Wednesday, January 4, 2017

Fox Pup Screen Saver

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Friday, December 23, 2016

Fox Pup in the Garage


I know gray foxes live at the Dipper Ranch because they show up on the wildlife cameras and leave me presents on the kitchen stoop. When I return home at night, I slow for the curve in the Dipper driveway where the view opens up to the deep canyon of Peters Creek, and if the moon is up, forested ridges shimmer all the way to Monterey Bay. Sometimes a smudge of motion catches my attention against the glare of the gravel driveway. It's the bushy tail of a gray fox on nightly patrol. Or even a pair of foxes, the smaller one loping behind the first, until they are just at the edge of the headlight illumination where they turn sharp faces to challenge the car to follow their floating tails under the barbwire fence and down a steep hillside.

Saturday, December 17, 2016

Fox Tails

Alarm signal?   
With such long tails, gray foxes undoubtably use them to communicate aggression, submission and other messages to each other.

Monday, December 5, 2016

Wednesday, November 30, 2016

On the Mound


The gray fox pups spent a lot of time on this mound just outside the den entrance.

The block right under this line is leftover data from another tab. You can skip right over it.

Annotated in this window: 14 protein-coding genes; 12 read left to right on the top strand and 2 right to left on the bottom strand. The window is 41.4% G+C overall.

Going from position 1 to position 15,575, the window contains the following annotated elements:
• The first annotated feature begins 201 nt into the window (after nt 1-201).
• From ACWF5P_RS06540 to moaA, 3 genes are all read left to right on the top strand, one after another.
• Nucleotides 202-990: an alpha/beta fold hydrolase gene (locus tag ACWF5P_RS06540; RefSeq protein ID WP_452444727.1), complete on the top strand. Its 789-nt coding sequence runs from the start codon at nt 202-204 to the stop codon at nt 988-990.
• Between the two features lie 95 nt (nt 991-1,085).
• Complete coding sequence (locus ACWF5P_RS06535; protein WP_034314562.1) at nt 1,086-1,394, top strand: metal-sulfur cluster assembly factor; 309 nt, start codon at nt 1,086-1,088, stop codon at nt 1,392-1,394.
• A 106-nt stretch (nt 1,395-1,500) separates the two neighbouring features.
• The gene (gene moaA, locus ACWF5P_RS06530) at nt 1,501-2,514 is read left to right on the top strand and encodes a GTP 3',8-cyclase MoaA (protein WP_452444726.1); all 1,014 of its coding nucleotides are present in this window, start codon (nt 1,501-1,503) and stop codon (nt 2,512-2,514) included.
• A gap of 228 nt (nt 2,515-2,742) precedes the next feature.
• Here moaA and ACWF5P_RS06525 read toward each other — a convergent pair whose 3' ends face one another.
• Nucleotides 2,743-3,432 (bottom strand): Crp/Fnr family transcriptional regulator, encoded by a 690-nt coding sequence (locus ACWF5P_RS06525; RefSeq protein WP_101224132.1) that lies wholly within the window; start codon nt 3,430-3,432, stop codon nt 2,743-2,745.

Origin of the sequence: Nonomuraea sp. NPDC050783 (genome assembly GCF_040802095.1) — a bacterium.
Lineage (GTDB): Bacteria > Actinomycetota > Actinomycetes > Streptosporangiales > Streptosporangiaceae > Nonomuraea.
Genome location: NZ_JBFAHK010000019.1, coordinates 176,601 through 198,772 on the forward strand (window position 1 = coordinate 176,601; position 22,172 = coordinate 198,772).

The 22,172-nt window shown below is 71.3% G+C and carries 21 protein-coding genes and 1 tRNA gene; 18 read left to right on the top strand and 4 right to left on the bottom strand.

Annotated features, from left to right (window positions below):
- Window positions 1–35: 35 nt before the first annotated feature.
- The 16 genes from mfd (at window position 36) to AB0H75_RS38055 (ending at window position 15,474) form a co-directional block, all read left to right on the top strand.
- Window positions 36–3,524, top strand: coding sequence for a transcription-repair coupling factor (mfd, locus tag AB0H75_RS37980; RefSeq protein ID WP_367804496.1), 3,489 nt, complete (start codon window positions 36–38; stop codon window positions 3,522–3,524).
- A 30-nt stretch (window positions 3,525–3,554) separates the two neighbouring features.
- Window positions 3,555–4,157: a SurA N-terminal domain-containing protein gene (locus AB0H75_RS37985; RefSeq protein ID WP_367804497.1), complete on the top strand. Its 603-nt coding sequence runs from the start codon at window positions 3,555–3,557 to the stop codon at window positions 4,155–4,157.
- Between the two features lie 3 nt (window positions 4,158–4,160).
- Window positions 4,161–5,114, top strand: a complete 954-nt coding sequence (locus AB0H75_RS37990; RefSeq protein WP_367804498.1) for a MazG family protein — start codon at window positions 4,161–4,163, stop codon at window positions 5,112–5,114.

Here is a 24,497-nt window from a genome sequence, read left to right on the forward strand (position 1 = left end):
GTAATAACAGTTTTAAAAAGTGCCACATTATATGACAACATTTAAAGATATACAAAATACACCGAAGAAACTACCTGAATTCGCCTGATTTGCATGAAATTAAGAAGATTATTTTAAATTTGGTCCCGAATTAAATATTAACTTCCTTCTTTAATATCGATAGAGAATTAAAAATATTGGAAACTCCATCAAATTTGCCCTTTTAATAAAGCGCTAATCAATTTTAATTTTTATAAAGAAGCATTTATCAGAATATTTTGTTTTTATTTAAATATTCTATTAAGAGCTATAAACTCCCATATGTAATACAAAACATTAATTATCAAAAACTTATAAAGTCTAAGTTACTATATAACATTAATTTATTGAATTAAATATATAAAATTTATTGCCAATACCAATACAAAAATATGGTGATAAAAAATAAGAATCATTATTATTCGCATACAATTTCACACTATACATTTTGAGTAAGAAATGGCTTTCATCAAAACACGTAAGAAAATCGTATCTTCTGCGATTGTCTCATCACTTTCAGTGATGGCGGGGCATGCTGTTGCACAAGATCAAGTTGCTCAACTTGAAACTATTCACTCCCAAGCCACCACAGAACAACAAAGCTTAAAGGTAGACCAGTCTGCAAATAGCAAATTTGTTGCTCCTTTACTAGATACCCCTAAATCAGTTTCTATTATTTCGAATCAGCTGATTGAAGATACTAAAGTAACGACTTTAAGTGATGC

Fox Pups in the Barn

A gray fox pup peeks out from under a barn door, an improvised den entrance.   
A family of gray foxes moved into the old barn on the Dipper Ranch in June. For a month, we watched the fox pups tumble, pounce and lounge about the farmyard day and night just steps away from our kitchen door.

The fox family packed down a dirt runway under the barn door - just like the entrance to an earthen underground den. From reading Random Truth's accounts of San Joaquin kit foxesI knew many family interactions would occur at the den entrance. We set up wildlife cameras in front of the barn and over the summer we accumulated thousands of photos and videos of the fox pups. First a head would peek out from underneath the big red door, then a small body and fuzzy tail. Soon another pup would wriggle out and playtime would begin. Lots of running, biting, clumsy tackles, and tail pulling.

Sunday, November 6, 2016

Johnson Jumping Spiders Dance, Sing and Mimic


A Johnson jumping spider enjoys the late afternoon sun shining on its mushroom cap doorstep
 as it crunches on a earwig.  
The Johnson jumping spider got the most votes and will be featured on the 2016 Dipper Ranch walnut label.  This particular spider must be a male because its entire abdomen is covered in red felt whereas the female of this species has a black band down the middle.

Male jumping spiders dance and sing to get the attraction of a female jumping spider.  If she likes the performance, they mate. If she doesn't like it, she might eat him.